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Fadzayi Mahere: Political Intimidation And Violence Deter Women From Leadership

9 months agoTue, 08 Aug 2023 07:48:53 GMT
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Fadzayi Mahere: Political Intimidation And Violence Deter Women From Leadership

The spokesperson for the Citizens Coalition for Change (CCC), Fadzayi Mahere, has highlighted political intimidation and violence as significant factors contributing to women’s reluctance to assume political leadership positions. This reluctance is evident in the low participation rate of only 11% of women in this year’s general elections, despite women comprising the majority of the country’s population. Among the 11 individuals vying for the presidency, Elisabeth Valerio of the United Zimbabwe Alliance is the sole female candidate.

In the previous 2018 elections, there were a record-breaking four female contenders for the presidency. However, when candidate registration closed for the National Assembly in this election cycle, the major political parties had fielded fewer than 12% women candidates each. In the National Assembly, there are 70 women candidates compared to 637 men across 210 constituencies, representing a meagre 11% of the overall candidate pool, a decline from the 14% figure in 2018.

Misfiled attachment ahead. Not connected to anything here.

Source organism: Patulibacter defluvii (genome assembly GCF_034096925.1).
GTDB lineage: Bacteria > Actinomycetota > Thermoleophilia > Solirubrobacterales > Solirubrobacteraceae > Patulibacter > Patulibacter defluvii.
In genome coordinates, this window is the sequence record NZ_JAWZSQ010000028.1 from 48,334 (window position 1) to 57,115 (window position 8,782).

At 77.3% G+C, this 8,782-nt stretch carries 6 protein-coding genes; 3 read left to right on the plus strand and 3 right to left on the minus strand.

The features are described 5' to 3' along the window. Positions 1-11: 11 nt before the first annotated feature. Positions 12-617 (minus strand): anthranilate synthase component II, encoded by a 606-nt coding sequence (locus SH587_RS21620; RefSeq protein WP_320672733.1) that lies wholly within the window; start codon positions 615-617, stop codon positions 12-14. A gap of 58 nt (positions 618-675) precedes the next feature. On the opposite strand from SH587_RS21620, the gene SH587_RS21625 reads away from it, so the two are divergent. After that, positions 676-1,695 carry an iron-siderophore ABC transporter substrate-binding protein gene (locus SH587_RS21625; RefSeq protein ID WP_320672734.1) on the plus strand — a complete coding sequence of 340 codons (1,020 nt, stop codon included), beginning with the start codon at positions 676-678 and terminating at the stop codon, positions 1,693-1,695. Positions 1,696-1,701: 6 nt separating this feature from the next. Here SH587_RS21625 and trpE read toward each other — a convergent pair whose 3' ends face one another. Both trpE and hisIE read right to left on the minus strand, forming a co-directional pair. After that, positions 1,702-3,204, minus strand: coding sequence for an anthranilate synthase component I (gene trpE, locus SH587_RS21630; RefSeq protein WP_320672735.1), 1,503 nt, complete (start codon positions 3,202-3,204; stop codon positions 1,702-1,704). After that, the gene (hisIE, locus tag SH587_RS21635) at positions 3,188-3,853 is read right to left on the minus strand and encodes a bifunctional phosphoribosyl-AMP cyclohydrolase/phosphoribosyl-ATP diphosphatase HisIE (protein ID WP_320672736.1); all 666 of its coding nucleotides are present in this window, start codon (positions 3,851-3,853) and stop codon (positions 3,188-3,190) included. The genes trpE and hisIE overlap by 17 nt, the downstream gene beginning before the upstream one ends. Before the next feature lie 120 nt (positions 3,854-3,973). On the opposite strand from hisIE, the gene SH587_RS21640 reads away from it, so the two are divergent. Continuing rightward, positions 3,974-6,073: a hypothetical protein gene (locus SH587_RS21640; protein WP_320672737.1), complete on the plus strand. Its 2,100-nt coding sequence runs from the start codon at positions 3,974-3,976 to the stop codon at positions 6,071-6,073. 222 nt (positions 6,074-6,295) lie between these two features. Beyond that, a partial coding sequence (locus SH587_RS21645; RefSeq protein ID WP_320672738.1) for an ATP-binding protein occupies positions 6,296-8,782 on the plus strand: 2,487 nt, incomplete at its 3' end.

During a recent press conference in Harare, Fadzayi Mahere of the Citizens Coalition for Change emphasized that the hostile political environment in the country acts as a deterrent for women actively engaging in politics. She said:

We would have loved to see more women participating in leadership positions but sadly violence, harassment and intimidation are forcing women to shy away.

We must create a safe and inclusive environment where women can participate, express their ideas and contribute to the development of our nation. Let us break these barriers and empower women to take their place in shaping the future of Zimbabwe.

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Linda Masarira, the president of the Labour Economists Afrikan Democrats, expressed similar sentiments after her unsuccessful bid for the presidency. Masarira said:

As an advocate for gender equality, I am determined to challenge the patriarchal norms that persist in Zimbabwe’s political landscape. It is high time we dismantle the barriers that favour men.

Let us empower women to rise, amplify their voices, and reshape our political environment to truly reflect the diversity and strength of our nation.

Section 17 of the Constitution of Zimbabwe, however, stipulates the promotion of full gender balance and the complete participation of women, based on equality with men, in all spheres of Zimbabwean society.

In response to the low participation of women, the Women’s Institute for Leadership Development (WILD) emphasised that it would further relegate women to the periphery of development. WILD expressed concern that this marginalisation would hinder women’s involvement in decision-making processes, which is detrimental to democracy and perpetuates gender inequality. Additionally, it warned that women’s concerns regarding opportunities, public resource management, and service delivery would not receive adequate prioritization.

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